These voters favor Biden and Democrats by about a dozen points nationally. (I shorthand this group as “post-2016 voters,” since they were either not registered until after 2016, or failed to turn out that year.) In “The Emerging Anti-MAGA Majority,” I showed that in states that consistently vote for Democrats or for Republicans, changes in turnout are unlikely to determine the winner, since post-2016 voters are net Democratic in blue states and net Republican in red states. But in swing states, while 2016 voters lean Republican, post-2016 voters lean Democrat.
Thus, the razor-thin outcomes in those swing states are determined by how many new anti-MAGA voters show up in November – as was the case in 2020, according to the VoteCast post-election survey. In the five states that Biden won by such narrow margins, he won post-2016 voters by 8 to 16 points.2
… But This Isn’t How “Experts” Think About Presidential Elections
I know it sounds insultingly obvious to say that Biden’s victory depends on turning out his supporters (or Trump’s opponents). That’s the point.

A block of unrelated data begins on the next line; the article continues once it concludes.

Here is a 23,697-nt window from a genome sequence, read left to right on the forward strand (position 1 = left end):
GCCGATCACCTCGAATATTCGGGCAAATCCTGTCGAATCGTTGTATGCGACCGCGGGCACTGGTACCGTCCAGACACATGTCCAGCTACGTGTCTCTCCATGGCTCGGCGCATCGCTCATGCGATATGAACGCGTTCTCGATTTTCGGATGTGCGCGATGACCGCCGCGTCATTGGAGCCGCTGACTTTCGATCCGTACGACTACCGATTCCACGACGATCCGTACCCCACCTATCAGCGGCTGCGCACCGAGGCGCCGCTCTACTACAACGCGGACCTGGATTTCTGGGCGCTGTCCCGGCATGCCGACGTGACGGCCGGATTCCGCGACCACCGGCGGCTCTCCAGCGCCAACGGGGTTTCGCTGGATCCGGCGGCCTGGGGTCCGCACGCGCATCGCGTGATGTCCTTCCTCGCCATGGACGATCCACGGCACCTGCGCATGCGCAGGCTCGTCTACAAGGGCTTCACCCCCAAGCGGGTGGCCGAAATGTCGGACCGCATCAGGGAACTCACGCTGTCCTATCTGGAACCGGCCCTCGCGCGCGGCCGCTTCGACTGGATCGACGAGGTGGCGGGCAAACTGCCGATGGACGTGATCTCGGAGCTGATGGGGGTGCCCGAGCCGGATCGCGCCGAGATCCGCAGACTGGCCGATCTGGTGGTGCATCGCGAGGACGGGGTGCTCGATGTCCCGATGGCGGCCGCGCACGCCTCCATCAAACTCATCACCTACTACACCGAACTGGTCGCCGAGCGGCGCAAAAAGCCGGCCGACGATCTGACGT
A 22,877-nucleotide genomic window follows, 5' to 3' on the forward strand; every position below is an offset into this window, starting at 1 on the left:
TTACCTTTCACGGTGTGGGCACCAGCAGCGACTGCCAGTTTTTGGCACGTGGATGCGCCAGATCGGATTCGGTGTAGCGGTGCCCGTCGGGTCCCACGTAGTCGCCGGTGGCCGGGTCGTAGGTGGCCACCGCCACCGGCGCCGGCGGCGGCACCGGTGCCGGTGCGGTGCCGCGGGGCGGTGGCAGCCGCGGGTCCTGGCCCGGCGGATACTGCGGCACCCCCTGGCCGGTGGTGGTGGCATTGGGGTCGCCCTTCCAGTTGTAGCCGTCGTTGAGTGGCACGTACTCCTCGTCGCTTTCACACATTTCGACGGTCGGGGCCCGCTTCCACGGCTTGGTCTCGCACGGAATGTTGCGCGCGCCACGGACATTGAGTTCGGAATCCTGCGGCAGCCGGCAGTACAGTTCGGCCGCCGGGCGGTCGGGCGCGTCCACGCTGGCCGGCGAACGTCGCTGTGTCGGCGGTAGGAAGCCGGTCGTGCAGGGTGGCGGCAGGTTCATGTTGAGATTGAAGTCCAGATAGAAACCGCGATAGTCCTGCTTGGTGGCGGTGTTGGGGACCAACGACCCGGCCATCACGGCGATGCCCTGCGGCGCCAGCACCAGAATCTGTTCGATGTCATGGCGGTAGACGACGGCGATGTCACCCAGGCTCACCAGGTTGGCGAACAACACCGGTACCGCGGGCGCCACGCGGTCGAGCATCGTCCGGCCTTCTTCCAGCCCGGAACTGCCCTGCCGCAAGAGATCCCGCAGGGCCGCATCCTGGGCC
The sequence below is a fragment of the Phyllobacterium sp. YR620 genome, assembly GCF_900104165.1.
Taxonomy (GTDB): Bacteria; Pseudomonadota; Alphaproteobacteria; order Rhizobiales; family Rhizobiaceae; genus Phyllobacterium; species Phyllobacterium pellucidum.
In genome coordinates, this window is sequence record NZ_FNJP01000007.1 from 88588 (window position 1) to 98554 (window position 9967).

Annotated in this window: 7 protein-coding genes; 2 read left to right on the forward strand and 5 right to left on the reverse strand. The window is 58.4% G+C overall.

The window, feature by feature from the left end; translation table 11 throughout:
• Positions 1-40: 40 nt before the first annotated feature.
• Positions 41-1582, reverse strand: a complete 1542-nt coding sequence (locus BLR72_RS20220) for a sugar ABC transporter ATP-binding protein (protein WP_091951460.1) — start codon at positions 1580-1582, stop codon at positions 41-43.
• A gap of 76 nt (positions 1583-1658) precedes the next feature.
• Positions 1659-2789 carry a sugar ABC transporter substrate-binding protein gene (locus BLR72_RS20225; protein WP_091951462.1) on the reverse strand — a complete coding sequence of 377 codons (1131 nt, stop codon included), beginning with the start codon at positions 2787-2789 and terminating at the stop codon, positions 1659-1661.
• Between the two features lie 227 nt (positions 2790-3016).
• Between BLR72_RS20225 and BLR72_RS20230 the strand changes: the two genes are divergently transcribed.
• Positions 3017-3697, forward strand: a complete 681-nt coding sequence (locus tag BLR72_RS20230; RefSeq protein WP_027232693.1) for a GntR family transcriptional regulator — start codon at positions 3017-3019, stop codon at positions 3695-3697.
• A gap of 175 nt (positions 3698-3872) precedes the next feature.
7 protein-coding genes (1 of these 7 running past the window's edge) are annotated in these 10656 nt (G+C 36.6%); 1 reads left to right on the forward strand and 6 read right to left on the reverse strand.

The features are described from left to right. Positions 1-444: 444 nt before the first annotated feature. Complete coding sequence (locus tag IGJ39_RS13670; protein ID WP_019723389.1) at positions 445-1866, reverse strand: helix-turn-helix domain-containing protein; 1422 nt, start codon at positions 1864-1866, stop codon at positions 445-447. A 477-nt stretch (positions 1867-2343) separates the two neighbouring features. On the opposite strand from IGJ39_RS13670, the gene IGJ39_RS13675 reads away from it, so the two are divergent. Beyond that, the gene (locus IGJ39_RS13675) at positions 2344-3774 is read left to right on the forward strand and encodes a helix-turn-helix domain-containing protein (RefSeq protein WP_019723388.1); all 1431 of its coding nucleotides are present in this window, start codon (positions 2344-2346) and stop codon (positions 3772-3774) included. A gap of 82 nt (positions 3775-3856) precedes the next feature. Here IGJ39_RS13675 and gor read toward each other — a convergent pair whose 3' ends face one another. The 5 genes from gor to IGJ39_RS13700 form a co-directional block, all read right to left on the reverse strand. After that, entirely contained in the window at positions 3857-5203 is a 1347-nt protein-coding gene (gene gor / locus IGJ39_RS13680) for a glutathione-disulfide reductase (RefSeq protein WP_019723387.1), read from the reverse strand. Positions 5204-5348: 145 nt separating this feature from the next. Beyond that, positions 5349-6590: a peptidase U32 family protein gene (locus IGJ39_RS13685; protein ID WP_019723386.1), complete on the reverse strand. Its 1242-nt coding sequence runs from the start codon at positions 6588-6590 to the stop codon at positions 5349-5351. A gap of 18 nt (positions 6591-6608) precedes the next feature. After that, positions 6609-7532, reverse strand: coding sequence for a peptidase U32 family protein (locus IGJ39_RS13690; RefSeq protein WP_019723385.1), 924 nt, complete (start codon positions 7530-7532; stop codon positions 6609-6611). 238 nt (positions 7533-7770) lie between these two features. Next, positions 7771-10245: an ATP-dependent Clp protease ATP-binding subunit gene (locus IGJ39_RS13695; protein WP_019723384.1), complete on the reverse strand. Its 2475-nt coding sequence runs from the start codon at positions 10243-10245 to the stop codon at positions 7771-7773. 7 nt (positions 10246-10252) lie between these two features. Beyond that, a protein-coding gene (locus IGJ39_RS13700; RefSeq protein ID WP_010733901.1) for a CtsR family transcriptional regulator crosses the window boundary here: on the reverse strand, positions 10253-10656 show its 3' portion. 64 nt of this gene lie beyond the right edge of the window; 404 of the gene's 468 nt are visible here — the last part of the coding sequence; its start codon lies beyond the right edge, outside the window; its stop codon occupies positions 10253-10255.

The media’s approach is to all but ignore what we know about voters based on the choices they’ve already made, and instead divide the electorate into categories defined by very broad brush demographics, most frequently by race/ethnicity and by education. From there, endless analyses of survey crosstabs make it seem like voters from certain demographic groups are changing their minds en masse. In reality, most of these apparent “trends” are just reporters narrating statistical noise and relying on unexamined ecological fallacies.3
No campaign manager would ever develop a campaign plan built around questions like, “How do I get more non-college voters to support Biden?” In the real world, campaign plans are built around questions like, “How do I get the people who have voted for Biden before to stick with him, and how do I get them to vote again?” As remarkable as it sounds, every vote counts equally on Election Day. You don’t get bonus points for coveted demographic groups like “non-college voters.”